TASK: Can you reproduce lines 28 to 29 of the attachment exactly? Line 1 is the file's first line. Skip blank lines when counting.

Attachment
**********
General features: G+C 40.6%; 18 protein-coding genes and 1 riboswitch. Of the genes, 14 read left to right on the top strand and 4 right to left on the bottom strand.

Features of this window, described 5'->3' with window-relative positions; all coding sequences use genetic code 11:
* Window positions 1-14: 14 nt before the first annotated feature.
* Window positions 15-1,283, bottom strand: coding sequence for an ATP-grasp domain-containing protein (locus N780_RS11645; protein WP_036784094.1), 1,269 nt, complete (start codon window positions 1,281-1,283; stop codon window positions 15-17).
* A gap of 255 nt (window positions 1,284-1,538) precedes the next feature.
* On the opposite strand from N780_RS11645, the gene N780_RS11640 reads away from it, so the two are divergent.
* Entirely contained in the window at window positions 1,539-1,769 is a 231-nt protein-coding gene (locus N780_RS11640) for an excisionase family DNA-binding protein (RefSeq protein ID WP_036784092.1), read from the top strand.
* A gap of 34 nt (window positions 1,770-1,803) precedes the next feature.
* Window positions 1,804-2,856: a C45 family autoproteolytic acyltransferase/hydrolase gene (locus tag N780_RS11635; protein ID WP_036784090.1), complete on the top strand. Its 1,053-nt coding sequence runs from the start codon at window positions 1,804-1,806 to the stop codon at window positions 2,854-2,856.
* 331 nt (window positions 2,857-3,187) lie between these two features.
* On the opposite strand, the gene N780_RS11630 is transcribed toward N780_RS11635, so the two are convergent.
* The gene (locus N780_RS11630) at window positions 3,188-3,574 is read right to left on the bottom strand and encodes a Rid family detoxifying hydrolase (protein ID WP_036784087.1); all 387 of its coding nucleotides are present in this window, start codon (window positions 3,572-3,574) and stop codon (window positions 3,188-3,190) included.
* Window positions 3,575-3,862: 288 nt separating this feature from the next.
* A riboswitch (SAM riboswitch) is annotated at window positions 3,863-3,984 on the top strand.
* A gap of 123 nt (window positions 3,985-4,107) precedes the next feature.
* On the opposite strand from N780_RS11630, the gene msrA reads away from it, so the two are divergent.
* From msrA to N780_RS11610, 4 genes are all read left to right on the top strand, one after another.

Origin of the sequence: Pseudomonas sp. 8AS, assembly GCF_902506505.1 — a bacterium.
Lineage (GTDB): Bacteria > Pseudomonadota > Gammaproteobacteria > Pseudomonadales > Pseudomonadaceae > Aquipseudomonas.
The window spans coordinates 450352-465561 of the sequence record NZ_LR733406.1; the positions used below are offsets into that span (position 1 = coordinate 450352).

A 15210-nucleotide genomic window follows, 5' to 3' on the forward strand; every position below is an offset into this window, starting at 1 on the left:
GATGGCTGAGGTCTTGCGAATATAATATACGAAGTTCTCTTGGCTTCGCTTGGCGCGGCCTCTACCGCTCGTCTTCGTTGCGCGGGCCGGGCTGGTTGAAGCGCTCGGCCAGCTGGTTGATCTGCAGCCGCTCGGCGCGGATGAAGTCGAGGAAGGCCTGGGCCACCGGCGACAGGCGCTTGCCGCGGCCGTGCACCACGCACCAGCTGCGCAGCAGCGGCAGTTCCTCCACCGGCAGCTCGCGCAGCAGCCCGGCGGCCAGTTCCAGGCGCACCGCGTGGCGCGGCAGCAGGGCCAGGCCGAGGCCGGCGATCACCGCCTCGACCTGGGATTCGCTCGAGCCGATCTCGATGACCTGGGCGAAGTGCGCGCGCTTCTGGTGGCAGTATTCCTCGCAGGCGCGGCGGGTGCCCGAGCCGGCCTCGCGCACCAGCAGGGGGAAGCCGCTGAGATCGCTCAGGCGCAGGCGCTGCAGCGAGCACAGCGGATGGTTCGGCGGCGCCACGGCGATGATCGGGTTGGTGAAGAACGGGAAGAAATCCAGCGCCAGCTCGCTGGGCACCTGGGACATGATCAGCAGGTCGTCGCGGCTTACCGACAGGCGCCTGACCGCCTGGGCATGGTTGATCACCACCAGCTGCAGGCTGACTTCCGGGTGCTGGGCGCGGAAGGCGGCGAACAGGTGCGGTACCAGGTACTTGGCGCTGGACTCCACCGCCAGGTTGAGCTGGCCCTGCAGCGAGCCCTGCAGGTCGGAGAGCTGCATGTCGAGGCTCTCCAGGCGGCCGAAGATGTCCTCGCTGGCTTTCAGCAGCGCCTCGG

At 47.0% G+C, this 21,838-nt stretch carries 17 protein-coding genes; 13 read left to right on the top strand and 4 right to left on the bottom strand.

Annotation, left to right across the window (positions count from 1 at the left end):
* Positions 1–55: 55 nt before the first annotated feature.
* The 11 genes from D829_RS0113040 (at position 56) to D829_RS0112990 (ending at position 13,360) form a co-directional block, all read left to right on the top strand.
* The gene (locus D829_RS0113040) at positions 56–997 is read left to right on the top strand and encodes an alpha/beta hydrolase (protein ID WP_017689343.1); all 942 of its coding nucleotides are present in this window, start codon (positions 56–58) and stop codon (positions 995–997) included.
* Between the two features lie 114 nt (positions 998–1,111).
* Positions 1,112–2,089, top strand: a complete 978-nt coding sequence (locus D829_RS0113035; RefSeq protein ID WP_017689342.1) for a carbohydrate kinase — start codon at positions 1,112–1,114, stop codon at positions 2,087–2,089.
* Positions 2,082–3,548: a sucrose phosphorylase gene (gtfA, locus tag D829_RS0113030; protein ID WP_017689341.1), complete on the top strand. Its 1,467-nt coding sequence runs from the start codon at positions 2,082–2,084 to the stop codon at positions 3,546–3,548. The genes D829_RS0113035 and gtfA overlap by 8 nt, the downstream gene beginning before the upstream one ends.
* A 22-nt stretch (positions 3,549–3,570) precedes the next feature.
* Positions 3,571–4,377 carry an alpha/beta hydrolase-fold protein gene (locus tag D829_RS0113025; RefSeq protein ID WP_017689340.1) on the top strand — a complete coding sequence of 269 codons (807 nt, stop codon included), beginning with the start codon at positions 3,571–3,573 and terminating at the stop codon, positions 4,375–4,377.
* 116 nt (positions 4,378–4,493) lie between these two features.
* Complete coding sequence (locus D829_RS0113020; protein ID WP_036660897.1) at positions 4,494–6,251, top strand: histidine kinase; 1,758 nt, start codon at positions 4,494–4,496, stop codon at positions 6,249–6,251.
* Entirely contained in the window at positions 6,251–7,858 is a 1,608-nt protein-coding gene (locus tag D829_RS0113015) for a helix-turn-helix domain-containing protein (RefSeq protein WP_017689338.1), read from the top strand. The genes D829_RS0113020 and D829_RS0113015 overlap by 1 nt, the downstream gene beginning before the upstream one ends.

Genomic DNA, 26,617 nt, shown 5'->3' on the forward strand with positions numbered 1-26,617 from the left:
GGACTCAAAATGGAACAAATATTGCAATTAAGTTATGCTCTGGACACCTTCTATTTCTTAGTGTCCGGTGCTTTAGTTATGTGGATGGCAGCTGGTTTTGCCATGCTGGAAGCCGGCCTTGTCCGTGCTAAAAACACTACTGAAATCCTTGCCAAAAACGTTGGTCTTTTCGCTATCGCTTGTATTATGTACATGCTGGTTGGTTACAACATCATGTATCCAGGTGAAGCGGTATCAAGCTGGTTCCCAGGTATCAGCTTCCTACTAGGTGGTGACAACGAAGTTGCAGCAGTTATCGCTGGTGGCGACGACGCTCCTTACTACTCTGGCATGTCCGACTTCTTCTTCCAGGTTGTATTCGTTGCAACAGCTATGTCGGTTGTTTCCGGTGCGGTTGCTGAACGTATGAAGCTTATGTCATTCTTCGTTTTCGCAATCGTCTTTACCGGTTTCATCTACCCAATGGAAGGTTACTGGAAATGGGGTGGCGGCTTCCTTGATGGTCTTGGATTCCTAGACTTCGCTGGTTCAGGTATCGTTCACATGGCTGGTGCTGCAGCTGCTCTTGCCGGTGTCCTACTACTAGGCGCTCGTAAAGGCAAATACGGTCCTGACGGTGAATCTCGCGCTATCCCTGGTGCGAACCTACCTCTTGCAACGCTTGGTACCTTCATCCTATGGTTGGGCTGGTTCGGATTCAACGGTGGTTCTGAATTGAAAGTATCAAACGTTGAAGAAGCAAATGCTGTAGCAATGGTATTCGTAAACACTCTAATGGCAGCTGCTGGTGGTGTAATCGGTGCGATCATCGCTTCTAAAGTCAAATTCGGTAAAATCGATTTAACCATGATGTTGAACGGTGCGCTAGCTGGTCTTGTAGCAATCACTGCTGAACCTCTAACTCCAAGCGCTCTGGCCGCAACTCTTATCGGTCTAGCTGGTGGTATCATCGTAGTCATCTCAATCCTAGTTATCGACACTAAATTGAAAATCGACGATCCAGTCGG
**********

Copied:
* Between the two features lie 114 nt (positions 998–1,111).
* Positions 1,112–2,089, top strand: a complete 978-nt coding sequence (locus D829_RS0113035; RefSeq protein ID WP_017689342.1) for a carbohydrate kinase — start codon at positions 1,112–1,114, stop codon at positions 2,087–2,089.